2.72″ (6.9cm) high x 1.73″ (4.4cm) wide
Sumerian cuneiform is one of the earliest known forms of written expression. First appearing in the 4th millennium BC in what is now Iraq, it was dubbed cuneiform (‘wedge-shaped’) because of the distinctive wedge form of the letters, created by pressing a reed stylus into wet clay. Early Sumerian writings were essentially pictograms, which became simplified in the early and mid 3rd millennium BC to a series of strokes, along with a commensurate reduction in the number of discrete signs used (from c.1500 to 600). The script system had a very long life and was used by the Sumerians as well as numerous later groups – notably the Assyrians, Elamites, Akkadians and Hittites – for around three thousand years. Certain signs and phonetic standards live on in modern languages of the Middle and Far East, but the writing system is essentially extinct. It was therefore cause for great excitement when the ‘code’ of ancient cuneiform was cracked by a group of English, French and German Assyriologists and philologists in the mid 19th century AD. This opened up a vital source of information about these ancient groups that could not have been obtained in any other way.
Cuneiform was used on monuments dedicated to heroic – and usually royal – individuals, but perhaps its most important function was that of record keeping. The palace-based society at Ur and other large urban centres was accompanied by a remarkably complex and multifaceted bureaucracy, which was run by professional administrators and a priestly class, all of whom were answerable to central court control. Most of what we know about the way the culture was run and administered comes from cuneiform tablets, which record the everyday running of the temple and palace complexes in minute detail, as in the present case. The Barakat Gallery has secured the services of Professor Lambert (University of Birmingham), a renowned expert in the decipherment and translation of cuneiform, to examine and process the information on these tablets. The following is a transcription of his analysis of this tablet:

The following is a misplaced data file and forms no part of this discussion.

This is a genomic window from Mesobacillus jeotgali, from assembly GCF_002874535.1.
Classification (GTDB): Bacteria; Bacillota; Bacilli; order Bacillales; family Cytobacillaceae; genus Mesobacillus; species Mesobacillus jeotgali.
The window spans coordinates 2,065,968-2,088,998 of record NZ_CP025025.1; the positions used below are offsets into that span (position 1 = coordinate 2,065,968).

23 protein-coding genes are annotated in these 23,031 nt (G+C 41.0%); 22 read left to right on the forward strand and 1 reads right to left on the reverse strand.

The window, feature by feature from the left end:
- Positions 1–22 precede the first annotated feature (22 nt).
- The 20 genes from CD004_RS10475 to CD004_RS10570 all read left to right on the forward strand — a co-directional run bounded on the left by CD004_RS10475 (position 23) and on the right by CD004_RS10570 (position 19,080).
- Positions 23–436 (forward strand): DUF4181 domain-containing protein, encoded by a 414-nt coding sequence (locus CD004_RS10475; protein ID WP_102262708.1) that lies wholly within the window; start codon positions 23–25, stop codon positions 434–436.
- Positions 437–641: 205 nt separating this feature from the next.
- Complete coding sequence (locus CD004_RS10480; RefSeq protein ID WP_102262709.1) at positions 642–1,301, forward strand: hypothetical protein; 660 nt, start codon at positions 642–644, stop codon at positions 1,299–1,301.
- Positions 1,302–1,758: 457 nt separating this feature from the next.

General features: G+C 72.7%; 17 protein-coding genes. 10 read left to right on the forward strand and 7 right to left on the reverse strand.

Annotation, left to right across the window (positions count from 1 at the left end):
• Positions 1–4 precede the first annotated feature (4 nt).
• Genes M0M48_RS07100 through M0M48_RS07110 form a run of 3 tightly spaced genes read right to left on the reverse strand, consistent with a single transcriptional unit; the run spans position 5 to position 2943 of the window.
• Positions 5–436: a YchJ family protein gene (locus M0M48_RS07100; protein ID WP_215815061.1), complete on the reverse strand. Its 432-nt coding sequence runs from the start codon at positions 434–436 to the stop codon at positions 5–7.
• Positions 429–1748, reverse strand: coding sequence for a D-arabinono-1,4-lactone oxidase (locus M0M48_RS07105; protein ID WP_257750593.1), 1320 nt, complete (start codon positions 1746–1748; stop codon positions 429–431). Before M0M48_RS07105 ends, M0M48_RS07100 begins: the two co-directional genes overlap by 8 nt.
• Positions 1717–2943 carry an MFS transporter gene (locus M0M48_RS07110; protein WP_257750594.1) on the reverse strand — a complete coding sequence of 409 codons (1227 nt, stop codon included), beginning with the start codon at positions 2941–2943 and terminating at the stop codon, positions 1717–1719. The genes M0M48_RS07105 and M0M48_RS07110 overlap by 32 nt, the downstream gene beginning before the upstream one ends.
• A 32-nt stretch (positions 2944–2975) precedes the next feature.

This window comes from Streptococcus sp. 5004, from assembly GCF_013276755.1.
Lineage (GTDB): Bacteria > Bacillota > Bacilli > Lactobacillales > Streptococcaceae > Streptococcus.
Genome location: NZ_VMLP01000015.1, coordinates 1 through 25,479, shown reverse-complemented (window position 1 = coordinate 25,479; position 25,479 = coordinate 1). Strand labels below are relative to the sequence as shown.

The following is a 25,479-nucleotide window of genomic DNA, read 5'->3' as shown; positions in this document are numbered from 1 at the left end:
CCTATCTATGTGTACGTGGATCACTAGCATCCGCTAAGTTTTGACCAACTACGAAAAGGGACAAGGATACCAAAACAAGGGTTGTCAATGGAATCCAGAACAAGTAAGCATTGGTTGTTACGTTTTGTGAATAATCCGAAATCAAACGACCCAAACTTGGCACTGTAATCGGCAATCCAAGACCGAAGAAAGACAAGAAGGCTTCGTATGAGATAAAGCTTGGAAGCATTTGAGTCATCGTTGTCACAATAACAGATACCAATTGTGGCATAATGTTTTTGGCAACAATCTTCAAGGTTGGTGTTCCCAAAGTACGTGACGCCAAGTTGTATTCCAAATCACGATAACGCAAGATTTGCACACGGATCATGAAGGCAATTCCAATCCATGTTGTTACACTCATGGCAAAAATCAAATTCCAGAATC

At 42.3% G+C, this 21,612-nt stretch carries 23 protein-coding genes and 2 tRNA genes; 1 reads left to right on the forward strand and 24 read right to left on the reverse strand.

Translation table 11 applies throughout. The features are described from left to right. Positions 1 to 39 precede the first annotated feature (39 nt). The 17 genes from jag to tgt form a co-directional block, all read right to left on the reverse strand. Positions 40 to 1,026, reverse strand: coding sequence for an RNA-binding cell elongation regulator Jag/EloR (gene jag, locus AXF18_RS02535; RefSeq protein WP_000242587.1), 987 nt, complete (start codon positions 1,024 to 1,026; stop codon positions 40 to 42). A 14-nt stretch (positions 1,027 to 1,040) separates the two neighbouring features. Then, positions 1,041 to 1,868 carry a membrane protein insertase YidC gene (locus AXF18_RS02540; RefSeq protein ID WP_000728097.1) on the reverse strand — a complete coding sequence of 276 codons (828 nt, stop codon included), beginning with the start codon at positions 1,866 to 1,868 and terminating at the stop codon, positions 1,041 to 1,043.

‘This is written in a fine, clear scribal hand, and the tablet is in perfect condition. The text is an administrative document from the 3rd day of a month not yet placeable in sequence, of the second year of Ibbi-Sin, last king of the Third Dynasty of Ur, c. 2027 B.C. It is a listing of rations paid out to official messengers:
5 sila of beer, 5 sila of bread: Mr Puzur-Sin, son of the grand vizier. 3 sila of beer, 2 sila of bread: Mr A’ilisu, king’s messenger. 10 sila of bread: the king’s soldiers when they went to call up people to thresh sesame. 3 sila of beer, 2 sila of bread: Mr Lugal-nisage, king’s messenger when he went for barley of the convent women. 5 sila of beer, 5 sila of bread: Mr Iddi’ilum, king’s messenger. 5 sila of beer, 5 sila of bread: Mr Ur-Shara, king’s messenger. 3 sila of beer, 2 sila of bread: Mr Nur-Ishtar, king’s messenger when they went to the governor. 5 sila of beer, 5 sila of bread: Mr Ur-gigir, king’s messenger when he went for ghee. 2 sila of beer, 2 sila of bread: Mr Lugal-amar-ku, the….man when he went for pulverized salt. 2 sila of beer, 2 sila of bread: Mr Daki-ilum, barber when he went for cornel twigs. Disbursement of the month Shuniggal. Year: the high priestess of Inanna of Uruk was chosen by divination. Left edge: 3rd day.
The sila was a measure of capacity, about .85 of a litre. How bread was so measured is never explained. Perhaps the flour was measured, not the baked product. While it is rare and very interesting to have the purposes of these official trips stated, they are often not self-explanatory. Why should one man go for salt? Was there not a regular trade in the material? We can hope that with more publication and study some of these problems will be solved. Also, would the soldiers be pleased to have bread and no beer?’Login to view price